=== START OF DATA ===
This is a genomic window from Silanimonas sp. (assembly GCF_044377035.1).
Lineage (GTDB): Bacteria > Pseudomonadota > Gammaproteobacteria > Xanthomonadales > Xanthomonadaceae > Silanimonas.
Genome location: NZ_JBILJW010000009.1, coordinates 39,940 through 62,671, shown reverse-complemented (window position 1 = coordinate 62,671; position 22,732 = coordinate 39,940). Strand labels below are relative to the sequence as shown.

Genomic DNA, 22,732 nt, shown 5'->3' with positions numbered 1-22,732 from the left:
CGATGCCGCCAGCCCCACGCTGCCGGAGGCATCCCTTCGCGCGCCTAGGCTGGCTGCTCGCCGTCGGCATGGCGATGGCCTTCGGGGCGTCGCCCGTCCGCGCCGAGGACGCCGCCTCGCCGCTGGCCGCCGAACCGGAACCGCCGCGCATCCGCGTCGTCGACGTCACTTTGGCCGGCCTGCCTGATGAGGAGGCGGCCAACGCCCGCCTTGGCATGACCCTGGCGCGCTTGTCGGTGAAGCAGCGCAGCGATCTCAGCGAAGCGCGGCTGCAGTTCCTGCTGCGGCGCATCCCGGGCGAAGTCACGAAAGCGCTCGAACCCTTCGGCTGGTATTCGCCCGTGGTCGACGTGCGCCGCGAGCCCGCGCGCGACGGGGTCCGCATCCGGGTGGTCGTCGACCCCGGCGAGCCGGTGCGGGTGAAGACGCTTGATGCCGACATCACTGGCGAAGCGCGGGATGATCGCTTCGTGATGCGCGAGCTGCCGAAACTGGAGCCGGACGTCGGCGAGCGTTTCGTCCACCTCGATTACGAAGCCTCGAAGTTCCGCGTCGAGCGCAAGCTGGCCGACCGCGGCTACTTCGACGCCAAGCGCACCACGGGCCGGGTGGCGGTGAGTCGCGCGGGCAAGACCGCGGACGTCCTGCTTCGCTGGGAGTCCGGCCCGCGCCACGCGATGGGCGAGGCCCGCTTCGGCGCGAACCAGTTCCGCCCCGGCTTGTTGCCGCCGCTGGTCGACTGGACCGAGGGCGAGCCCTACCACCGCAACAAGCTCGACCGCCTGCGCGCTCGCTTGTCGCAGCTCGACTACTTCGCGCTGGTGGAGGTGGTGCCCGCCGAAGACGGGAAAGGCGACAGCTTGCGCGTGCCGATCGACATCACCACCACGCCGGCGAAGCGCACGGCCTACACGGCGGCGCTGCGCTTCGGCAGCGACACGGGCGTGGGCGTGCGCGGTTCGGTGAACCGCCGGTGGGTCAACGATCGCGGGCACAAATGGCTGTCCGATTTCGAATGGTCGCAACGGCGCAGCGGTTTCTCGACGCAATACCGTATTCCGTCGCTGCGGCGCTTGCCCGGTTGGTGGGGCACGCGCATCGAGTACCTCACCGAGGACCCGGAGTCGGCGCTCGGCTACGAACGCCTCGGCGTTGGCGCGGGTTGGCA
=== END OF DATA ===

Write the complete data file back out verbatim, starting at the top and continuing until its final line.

This is a genomic window from Silanimonas sp. (assembly GCF_044377035.1).
Lineage (GTDB): Bacteria > Pseudomonadota > Gammaproteobacteria > Xanthomonadales > Xanthomonadaceae > Silanimonas.
Genome location: NZ_JBILJW010000009.1, coordinates 39,940 through 62,671, shown reverse-complemented (window position 1 = coordinate 62,671; position 22,732 = coordinate 39,940). Strand labels below are relative to the sequence as shown.

Genomic DNA, 22,732 nt, shown 5'->3' with positions numbered 1-22,732 from the left:
CGATGCCGCCAGCCCCACGCTGCCGGAGGCATCCCTTCGCGCGCCTAGGCTGGCTGCTCGCCGTCGGCATGGCGATGGCCTTCGGGGCGTCGCCCGTCCGCGCCGAGGACGCCGCCTCGCCGCTGGCCGCCGAACCGGAACCGCCGCGCATCCGCGTCGTCGACGTCACTTTGGCCGGCCTGCCTGATGAGGAGGCGGCCAACGCCCGCCTTGGCATGACCCTGGCGCGCTTGTCGGTGAAGCAGCGCAGCGATCTCAGCGAAGCGCGGCTGCAGTTCCTGCTGCGGCGCATCCCGGGCGAAGTCACGAAAGCGCTCGAACCCTTCGGCTGGTATTCGCCCGTGGTCGACGTGCGCCGCGAGCCCGCGCGCGACGGGGTCCGCATCCGGGTGGTCGTCGACCCCGGCGAGCCGGTGCGGGTGAAGACGCTTGATGCCGACATCACTGGCGAAGCGCGGGATGATCGCTTCGTGATGCGCGAGCTGCCGAAACTGGAGCCGGACGTCGGCGAGCGTTTCGTCCACCTCGATTACGAAGCCTCGAAGTTCCGCGTCGAGCGCAAGCTGGCCGACCGCGGCTACTTCGACGCCAAGCGCACCACGGGCCGGGTGGCGGTGAGTCGCGCGGGCAAGACCGCGGACGTCCTGCTTCGCTGGGAGTCCGGCCCGCGCCACGCGATGGGCGAGGCCCGCTTCGGCGCGAACCAGTTCCGCCCCGGCTTGTTGCCGCCGCTGGTCGACTGGACCGAGGGCGAGCCCTACCACCGCAACAAGCTCGACCGCCTGCGCGCTCGCTTGTCGCAGCTCGACTACTTCGCGCTGGTGGAGGTGGTGCCCGCCGAAGACGGGAAAGGCGACAGCTTGCGCGTGCCGATCGACATCACCACCACGCCGGCGAAGCGCACGGCCTACACGGCGGCGCTGCGCTTCGGCAGCGACACGGGCGTGGGCGTGCGCGGTTCGGTGAACCGCCGGTGGGTCAACGATCGCGGGCACAAATGGCTGTCCGATTTCGAATGGTCGCAACGGCGCAGCGGTTTCTCGACGCAATACCGTATTCCGTCGCTGCGGCGCTTGCCCGGTTGGTGGGGCACGCGCATCGAGTACCTCACCGAGGACCCGGAGTCGGCGCTCGGCTACGAACGCCTCGGCGTTGGCGCGGGTTGGCA